The Federal Association of German Steel and Recycling Companies (BDSV) submitted a proposal to the European Commission for the incorporation of scrap bonuses into the EU Emissions Trading System (EU ETS), documents seen by S&P Global Commodity Insights show.
BDSV defined a “scrap bonus” as a combination of economic advantages and a positive impact on the environment from scrap use. It estimates the bonus at Eur80-213/mt ($84-$224/mt) for ferrous scrap and Eur158-502/mt for alloy scrap.
Steelmaking from scrap saves 1.67 mt of CO2 compared with production using iron ore and coke, BDSV said.
BDSV said the market prices of raw materials need to reflect the advantages and disadvantages that each raw material has for the environment, something that current EU climate policy does not do.
The association proposed several changes to tackle those issues.
According to BDSV, the mining industry should become subject to both EU ETS and the Carbon Border Adjustment Mechanism (CBAM) and ferroalloys should not be exempt from the regulations. For example, BSDV called for a price to be placed on the greenhouse gas emissions that arise in the mining and production of raw materials or in the production of intermediate products, contributing to fairer competition between scrap and mined raw materials.
Emissions from mining in Europe contribute a minor share of CO2 emissions, but their inclusion in the policy would result in fairer competition between scrap and other ferrous raw materials, according to BDSV. As steel imported into the EU is mainly produced from iron ore, raw materials and intermediate products should also fall under CBAM regulations to fully integrate emission costs of mining outside the EU, BDSV said.
As a temporary solution, the use of scrap could be rewarded within the EU ETS by linking it to the free allocation allowances, making use of scrap beneficial for steelmakers.
Alternatively, a mandatory scrap utilization quota could be imposed on domestic steel. “Compared with a positive incentive for the use of scrap, this would constitute a greater intervention on the market, could place strain on the European steel sector and open up the question of whether a mandatory scrap utilization quota would also apply to imported steel,” BDSV said.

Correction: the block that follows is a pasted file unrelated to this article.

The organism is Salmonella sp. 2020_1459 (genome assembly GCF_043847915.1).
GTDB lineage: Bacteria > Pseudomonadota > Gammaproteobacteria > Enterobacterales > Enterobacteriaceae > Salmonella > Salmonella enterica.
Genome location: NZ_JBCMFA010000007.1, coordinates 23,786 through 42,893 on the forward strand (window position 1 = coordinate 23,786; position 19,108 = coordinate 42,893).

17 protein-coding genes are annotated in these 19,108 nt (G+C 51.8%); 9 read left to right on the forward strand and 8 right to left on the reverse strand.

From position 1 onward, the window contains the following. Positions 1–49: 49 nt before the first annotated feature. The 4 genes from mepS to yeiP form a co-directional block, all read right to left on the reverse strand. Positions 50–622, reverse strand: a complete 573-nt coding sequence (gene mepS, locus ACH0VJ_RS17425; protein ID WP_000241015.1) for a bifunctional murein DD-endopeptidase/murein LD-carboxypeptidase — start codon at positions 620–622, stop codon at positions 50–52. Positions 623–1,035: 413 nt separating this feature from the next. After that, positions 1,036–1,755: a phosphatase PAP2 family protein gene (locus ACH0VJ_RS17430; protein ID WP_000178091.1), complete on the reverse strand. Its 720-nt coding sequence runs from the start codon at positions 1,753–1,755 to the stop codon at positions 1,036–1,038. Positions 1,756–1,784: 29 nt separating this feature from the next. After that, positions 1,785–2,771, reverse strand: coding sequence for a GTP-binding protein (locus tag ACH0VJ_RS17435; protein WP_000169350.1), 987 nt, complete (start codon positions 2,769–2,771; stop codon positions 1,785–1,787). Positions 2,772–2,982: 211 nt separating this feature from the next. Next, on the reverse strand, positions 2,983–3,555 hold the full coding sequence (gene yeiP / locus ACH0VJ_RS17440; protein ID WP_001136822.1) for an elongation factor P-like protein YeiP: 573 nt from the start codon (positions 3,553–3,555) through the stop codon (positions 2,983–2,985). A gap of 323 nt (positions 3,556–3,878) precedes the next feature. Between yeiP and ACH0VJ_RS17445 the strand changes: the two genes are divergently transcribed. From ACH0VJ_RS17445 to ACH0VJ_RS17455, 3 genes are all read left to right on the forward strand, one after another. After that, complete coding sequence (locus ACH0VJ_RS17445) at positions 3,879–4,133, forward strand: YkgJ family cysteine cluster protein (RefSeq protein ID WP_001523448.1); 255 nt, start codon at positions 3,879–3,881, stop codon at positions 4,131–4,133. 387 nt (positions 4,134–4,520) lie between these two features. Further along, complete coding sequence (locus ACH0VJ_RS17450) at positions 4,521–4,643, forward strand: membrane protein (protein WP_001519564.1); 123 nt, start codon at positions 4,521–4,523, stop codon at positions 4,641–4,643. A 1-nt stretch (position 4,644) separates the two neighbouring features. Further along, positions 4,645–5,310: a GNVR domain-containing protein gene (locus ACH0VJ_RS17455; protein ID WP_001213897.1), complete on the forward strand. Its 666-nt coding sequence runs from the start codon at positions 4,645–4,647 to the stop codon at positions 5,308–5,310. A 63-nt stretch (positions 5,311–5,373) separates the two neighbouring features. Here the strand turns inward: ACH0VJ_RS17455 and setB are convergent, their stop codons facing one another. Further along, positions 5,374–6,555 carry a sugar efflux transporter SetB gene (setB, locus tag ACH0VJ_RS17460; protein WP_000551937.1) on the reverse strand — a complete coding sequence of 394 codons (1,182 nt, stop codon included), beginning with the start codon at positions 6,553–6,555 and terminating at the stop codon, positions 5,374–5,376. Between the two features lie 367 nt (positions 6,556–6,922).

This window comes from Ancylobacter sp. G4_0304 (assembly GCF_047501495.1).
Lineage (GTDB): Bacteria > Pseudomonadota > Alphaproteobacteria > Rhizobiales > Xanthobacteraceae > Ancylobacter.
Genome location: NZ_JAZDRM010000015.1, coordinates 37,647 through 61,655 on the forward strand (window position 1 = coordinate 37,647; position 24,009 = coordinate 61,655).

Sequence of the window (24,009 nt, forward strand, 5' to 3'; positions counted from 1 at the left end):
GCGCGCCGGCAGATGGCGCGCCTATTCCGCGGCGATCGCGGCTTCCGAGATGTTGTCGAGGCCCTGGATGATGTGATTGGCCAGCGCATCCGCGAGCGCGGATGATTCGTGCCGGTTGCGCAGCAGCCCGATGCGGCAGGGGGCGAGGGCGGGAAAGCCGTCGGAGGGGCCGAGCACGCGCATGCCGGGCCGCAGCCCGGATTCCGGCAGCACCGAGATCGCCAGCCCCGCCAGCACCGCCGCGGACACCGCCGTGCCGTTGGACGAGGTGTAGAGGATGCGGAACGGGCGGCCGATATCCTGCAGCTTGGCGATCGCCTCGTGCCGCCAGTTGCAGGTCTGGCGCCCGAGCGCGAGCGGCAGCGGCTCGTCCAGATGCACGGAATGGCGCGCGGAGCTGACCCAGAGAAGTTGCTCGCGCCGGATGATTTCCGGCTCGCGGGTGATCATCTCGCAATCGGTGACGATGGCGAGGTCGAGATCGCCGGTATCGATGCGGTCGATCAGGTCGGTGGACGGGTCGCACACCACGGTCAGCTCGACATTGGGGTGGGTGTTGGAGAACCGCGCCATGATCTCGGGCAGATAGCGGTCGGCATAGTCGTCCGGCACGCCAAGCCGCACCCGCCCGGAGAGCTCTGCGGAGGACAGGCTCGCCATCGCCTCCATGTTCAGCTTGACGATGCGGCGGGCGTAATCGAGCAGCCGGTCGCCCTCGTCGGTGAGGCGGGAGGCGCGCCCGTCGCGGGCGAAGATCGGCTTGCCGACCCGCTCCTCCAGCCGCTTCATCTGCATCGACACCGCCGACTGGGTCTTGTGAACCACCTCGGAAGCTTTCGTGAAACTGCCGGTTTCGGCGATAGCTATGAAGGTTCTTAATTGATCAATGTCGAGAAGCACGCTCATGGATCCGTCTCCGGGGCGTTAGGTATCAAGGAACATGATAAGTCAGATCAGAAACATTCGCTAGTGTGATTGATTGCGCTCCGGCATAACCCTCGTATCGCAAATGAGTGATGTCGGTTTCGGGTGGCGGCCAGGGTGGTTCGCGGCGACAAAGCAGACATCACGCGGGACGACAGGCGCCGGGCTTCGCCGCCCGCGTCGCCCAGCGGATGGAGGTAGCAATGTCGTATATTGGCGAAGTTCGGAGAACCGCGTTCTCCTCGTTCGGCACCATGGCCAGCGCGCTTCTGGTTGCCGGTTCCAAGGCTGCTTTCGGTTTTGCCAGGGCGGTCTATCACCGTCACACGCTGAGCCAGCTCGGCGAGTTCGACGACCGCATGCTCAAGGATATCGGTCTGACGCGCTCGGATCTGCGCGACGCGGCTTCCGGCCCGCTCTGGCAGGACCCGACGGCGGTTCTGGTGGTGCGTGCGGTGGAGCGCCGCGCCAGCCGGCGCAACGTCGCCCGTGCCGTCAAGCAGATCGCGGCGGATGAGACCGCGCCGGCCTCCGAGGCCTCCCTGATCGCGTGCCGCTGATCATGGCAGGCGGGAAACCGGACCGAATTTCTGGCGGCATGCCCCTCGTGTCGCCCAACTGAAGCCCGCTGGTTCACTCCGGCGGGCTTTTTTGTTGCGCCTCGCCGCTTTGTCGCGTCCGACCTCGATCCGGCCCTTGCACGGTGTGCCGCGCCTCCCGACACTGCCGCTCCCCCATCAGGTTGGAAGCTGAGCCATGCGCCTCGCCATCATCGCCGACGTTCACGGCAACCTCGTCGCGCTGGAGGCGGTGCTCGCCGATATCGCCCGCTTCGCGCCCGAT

International scrap trade, however, should not be restricted, BDSV recommended, as any barriers put on export would lower scrap prices in the EU due to higher supply and reduce the use of scrap outside Europe, leading to increased CO2 emissions. Turkey is currently the world’s largest seaborne importer of ferrous scrap, importing 25 million mt in 2021, up 11.5% year on year, Turkish Statistical Institute (TUIK) data showed. Almost 10 million mt of this total was from EU origins.
European steelmakers have been focusing on securing high quality ferrous scrap supply through acquisitions, as increasing the proportion of ferrous scrap in their raw materials mix is the swiftest way to reduce the carbon footprint of their steel production.
ArcelorMittal acquired several steel scrap recycling facilities from environmental services and recycling company ALBA International Recycling, it said on May 11.
The deal includes 10 scrap yards located in the south of Germany, across three different companies, ALBA Electronics Recycling, ALBA Metall Süd Rhein-Main and ALBA Metall Süd. Together, these companies process approximately 400,000 mt/year of material, the majority of which is steel scrap, ArcelorMittal said.
In March, ArcelorMittal also acquired Scottish steel scrap recycler John Lawrie Metals in March 2022. Lawrie collects about 200,000 mt/year of metal scrap, according to the company’s website.
Elsewhere, European stainless steelmaker Aperam acquired stainless and alloy scrap recycler ELG in December 2021, for an enterprise value of Eur357 million (equity value Eur30 million). ELG collects, trades, processes and recycles stainless steel scrap and high performance alloys, delivering 1.2 million mt/year of materials.
— Viral Shah, Maria Tanatar